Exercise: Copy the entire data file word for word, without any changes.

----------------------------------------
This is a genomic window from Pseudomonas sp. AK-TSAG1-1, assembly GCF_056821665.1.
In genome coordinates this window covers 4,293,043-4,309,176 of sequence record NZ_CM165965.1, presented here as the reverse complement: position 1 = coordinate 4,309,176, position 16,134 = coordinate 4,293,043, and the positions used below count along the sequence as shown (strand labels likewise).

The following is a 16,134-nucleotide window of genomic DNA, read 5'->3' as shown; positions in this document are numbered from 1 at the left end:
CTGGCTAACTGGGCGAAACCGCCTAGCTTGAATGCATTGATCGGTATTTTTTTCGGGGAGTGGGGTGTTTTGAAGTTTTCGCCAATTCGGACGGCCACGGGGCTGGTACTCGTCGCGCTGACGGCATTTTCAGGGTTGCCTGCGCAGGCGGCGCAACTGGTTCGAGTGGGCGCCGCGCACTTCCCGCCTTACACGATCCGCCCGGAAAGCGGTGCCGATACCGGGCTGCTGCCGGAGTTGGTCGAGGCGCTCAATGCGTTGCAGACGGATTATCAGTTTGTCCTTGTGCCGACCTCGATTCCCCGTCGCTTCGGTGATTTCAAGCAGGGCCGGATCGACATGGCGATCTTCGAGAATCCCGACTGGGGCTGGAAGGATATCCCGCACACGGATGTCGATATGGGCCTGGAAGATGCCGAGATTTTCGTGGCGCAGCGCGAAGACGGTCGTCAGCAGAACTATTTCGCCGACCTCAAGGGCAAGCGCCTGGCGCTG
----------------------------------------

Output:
This is a genomic window from Pseudomonas sp. AK-TSAG1-1, assembly GCF_056821665.1.
In genome coordinates this window covers 4,293,043-4,309,176 of sequence record NZ_CM165965.1, presented here as the reverse complement: position 1 = coordinate 4,309,176, position 16,134 = coordinate 4,293,043, and the positions used below count along the sequence as shown (strand labels likewise).

The following is a 16,134-nucleotide window of genomic DNA, read 5'->3' as shown; positions in this document are numbered from 1 at the left end:
CTGGCTAACTGGGCGAAACCGCCTAGCTTGAATGCATTGATCGGTATTTTTTTCGGGGAGTGGGGTGTTTTGAAGTTTTCGCCAATTCGGACGGCCACGGGGCTGGTACTCGTCGCGCTGACGGCATTTTCAGGGTTGCCTGCGCAGGCGGCGCAACTGGTTCGAGTGGGCGCCGCGCACTTCCCGCCTTACACGATCCGCCCGGAAAGCGGTGCCGATACCGGGCTGCTGCCGGAGTTGGTCGAGGCGCTCAATGCGTTGCAGACGGATTATCAGTTTGTCCTTGTGCCGACCTCGATTCCCCGTCGCTTCGGTGATTTCAAGCAGGGCCGGATCGACATGGCGATCTTCGAGAATCCCGACTGGGGCTGGAAGGATATCCCGCACACGGATGTCGATATGGGCCTGGAAGATGCCGAGATTTTCGTGGCGCAGCGCGAAGACGGTCGTCAGCAGAACTATTTCGCCGACCTCAAGGGCAAGCGCCTGGCGCTG